A Novel Protein Glycan-Derived Inflammation Biomarker Independently Predicts Cardiovascular Disease and Modifies the Association of HDL Subclasses with Mortality.

Published

Journal Article

BACKGROUND: Evidence suggests that systemic inflammation may adversely impact HDL function. In this study we sought to evaluate the independent and incremental predictive performance of GlycA-a novel serum inflammatory biomarker that is an aggregate measure of enzymatically glycosylated acute phase proteins-and HDL subclasses on adverse events in a retrospective observational study of a secondary prevention population and to understand a priori defined potential interactions between GlycA and HDL subclasses. METHODS: GlycA and HDL subclasses were measured using proton nuclear magnetic resonance spectroscopy in 7617 individuals in the CATHGEN (CATHeterization GENetics) cardiac catheterization biorepository. RESULTS: GlycA was associated with presence [odds ratio (OR) 1.07 (1.02-1.13), P = 0.01] and extent [OR 1.08 (1.03, 1.12) P < 0.0005] of coronary artery disease and with all-cause mortality [hazard ratio (HR) 1.34 (1.29-1.39), P < 0.0001], cardiovascular mortality [1.37 (1.30-1.45), P < 0.0001] and noncardiovascular mortality [1.46 (1.39-1.54) P < 0.0001] in models adjusted for 10 cardiovascular risk factors. GlycA and smaller HDL subclasses had independent but opposite effects on mortality risk prediction, with smaller HDL subclasses being protective [HR 0.69 (0.66-0.72), P < 0.0001]. There was an interaction between GlycA and smaller HDL subclasses-increasing GlycA concentrations attenuated the inverse association of smaller HDL subclasses with mortality. Adding GlycA and smaller HDL subclasses into the GRACE (Global Registry of Acute Coronary Events) and Framingham Heart Study Risk Scores improved mortality risk prediction, discrimination and reclassification. CONCLUSIONS: These findings highlight the interaction of systemic inflammation and HDL with clinical outcomes and may increase precision for clinical risk assessment in secondary prevention populations.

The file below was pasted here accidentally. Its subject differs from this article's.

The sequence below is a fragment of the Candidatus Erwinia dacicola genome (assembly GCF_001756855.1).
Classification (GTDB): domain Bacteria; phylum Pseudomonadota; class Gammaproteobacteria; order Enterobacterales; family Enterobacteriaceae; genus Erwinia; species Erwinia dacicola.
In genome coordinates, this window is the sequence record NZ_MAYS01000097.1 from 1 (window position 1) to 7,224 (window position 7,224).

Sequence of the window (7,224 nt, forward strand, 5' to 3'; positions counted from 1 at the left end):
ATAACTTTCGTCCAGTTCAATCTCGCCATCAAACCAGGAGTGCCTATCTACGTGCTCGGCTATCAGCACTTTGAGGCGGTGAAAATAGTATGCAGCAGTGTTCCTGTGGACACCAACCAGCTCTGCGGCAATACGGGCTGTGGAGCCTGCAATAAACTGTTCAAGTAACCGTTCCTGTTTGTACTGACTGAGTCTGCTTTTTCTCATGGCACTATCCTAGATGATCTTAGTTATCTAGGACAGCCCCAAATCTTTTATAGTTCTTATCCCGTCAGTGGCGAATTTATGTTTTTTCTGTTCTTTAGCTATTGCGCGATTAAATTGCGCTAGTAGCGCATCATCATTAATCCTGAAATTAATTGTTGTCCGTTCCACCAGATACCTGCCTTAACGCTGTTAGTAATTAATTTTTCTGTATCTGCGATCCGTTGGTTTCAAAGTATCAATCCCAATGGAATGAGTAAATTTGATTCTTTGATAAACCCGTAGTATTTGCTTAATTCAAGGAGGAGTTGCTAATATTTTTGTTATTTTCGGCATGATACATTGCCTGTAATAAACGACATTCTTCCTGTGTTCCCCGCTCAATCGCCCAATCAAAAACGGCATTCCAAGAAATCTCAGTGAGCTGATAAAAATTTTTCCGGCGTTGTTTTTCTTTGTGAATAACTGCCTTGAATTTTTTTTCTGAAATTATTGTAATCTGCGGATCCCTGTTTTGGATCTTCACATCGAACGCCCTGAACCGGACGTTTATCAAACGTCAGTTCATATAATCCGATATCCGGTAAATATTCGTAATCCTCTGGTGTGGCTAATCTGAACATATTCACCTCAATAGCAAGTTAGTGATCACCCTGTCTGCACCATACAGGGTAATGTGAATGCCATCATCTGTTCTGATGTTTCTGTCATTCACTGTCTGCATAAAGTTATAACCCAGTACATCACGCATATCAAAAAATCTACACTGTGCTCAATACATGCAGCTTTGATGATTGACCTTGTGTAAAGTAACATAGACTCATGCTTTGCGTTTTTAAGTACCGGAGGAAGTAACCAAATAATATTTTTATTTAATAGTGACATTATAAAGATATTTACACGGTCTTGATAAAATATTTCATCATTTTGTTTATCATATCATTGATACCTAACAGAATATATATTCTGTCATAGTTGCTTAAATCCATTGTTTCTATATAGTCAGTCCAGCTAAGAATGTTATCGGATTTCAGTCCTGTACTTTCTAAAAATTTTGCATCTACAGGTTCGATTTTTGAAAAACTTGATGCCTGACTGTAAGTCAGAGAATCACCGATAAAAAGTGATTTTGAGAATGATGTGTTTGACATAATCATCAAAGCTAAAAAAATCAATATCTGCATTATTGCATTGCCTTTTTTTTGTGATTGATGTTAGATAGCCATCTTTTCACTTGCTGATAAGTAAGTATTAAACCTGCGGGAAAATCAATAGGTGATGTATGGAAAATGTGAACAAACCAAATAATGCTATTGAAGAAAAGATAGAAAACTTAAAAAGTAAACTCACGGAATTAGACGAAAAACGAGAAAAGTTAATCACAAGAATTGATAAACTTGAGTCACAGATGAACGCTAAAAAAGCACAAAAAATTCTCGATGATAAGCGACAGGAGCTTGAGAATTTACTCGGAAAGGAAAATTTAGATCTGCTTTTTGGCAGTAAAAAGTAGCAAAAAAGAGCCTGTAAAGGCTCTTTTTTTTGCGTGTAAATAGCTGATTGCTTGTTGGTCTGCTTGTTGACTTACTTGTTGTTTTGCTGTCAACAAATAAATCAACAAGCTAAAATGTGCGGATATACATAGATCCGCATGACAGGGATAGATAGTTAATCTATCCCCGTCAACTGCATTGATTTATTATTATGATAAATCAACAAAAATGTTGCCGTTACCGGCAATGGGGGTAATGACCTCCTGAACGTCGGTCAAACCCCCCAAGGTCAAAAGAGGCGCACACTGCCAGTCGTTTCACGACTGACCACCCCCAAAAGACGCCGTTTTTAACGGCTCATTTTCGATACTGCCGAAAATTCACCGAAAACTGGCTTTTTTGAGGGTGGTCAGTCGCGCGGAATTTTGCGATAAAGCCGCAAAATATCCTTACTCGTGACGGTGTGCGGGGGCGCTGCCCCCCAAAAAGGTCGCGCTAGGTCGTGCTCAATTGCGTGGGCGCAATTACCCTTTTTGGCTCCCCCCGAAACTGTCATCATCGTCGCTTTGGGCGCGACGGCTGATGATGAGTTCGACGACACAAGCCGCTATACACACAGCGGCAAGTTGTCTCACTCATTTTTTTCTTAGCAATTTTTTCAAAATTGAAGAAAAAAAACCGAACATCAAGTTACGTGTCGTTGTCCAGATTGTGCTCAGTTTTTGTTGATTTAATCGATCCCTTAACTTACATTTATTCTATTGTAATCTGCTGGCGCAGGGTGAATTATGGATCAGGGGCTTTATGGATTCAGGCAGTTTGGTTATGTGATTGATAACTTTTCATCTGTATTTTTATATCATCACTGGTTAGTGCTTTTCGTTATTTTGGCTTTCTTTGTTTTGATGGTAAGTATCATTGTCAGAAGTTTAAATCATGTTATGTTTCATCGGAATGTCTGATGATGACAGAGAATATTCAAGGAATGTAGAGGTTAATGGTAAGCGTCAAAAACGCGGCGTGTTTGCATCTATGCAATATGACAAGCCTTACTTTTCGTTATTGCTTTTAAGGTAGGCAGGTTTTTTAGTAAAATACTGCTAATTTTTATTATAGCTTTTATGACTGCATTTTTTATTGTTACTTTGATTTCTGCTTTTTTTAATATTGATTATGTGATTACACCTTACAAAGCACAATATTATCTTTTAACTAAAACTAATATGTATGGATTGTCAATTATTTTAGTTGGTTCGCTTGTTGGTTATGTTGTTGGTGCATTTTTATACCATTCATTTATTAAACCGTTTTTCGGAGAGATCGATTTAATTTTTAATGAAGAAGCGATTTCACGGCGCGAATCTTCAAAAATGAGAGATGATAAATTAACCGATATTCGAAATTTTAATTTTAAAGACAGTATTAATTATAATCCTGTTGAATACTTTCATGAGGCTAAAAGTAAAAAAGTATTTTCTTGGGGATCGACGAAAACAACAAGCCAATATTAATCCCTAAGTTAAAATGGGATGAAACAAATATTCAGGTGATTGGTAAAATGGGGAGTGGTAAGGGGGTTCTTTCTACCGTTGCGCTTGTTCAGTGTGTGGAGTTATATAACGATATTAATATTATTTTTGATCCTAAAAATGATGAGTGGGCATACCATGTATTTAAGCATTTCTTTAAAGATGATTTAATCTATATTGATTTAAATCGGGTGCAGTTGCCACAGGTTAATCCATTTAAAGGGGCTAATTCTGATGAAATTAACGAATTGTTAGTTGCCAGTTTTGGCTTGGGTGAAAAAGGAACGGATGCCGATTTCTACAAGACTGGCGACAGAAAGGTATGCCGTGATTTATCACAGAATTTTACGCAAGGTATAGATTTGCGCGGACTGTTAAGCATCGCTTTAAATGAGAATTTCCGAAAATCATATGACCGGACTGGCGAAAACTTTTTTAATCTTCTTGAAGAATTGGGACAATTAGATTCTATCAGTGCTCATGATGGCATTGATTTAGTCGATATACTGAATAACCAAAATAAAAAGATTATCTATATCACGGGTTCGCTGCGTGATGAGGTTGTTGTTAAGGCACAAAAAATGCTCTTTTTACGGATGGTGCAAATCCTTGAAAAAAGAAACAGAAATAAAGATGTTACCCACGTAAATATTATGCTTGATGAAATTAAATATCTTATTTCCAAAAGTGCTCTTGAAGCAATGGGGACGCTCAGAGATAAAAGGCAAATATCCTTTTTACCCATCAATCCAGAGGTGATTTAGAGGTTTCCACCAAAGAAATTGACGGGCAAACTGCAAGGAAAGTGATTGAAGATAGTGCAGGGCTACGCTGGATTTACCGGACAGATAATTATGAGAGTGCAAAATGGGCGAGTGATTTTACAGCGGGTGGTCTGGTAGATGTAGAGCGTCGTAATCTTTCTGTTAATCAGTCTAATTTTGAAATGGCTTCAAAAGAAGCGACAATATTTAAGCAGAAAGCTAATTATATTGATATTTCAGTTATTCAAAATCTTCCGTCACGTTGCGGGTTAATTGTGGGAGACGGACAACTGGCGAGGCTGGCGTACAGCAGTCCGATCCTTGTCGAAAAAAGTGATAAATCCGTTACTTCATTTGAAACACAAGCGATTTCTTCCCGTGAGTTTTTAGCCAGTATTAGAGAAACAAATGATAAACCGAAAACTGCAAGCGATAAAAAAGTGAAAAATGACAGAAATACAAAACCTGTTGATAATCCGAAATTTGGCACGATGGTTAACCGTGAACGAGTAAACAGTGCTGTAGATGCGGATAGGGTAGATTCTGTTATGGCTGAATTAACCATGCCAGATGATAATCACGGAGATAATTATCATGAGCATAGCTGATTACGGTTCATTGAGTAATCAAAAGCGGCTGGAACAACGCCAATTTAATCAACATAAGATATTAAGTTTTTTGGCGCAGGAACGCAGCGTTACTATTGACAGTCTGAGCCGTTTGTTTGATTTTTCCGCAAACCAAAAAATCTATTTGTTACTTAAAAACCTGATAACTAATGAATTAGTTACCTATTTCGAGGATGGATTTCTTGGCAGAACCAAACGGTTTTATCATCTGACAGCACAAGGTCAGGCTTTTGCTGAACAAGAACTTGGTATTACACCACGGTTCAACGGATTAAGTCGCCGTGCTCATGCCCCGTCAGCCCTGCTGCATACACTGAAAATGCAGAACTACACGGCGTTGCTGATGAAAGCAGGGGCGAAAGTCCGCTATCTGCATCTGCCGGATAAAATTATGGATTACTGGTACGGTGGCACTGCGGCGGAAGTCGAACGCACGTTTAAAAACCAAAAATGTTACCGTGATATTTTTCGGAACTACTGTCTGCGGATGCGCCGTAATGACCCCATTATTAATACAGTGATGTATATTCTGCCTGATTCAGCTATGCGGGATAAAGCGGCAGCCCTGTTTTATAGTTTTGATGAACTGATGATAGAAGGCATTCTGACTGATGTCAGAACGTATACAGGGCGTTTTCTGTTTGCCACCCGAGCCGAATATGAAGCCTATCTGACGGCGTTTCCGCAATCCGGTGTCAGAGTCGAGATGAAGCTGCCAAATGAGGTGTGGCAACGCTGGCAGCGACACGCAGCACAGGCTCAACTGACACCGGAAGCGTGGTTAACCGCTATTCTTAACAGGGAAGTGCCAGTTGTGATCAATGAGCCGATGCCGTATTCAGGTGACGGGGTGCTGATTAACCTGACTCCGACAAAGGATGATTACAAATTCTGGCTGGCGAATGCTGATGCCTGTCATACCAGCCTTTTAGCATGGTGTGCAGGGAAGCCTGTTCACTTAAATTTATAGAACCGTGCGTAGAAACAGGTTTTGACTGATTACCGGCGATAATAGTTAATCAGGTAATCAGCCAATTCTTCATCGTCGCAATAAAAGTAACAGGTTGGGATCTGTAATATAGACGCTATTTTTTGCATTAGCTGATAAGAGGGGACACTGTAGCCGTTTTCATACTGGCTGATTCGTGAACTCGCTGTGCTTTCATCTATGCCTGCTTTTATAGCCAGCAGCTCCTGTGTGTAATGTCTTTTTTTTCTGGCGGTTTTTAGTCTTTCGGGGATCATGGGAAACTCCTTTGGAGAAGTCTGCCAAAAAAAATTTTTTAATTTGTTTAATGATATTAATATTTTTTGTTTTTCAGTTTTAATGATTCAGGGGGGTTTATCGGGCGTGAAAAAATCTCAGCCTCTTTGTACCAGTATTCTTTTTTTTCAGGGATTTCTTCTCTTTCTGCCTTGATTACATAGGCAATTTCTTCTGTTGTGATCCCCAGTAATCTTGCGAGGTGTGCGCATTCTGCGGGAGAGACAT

Full Text

Duke Authors

Cited Authors

  • McGarrah, RW; Kelly, JP; Craig, DM; Haynes, C; Jessee, RC; Huffman, KM; Kraus, WE; Shah, SH

Published Date

  • January 2017

Published In

Volume / Issue

  • 63 / 1

Start / End Page

  • 288 - 296

PubMed ID

  • 27811210

Pubmed Central ID

  • 27811210

Electronic International Standard Serial Number (EISSN)

  • 1530-8561

Digital Object Identifier (DOI)

  • 10.1373/clinchem.2016.261636

Language

  • eng

Conference Location

  • United States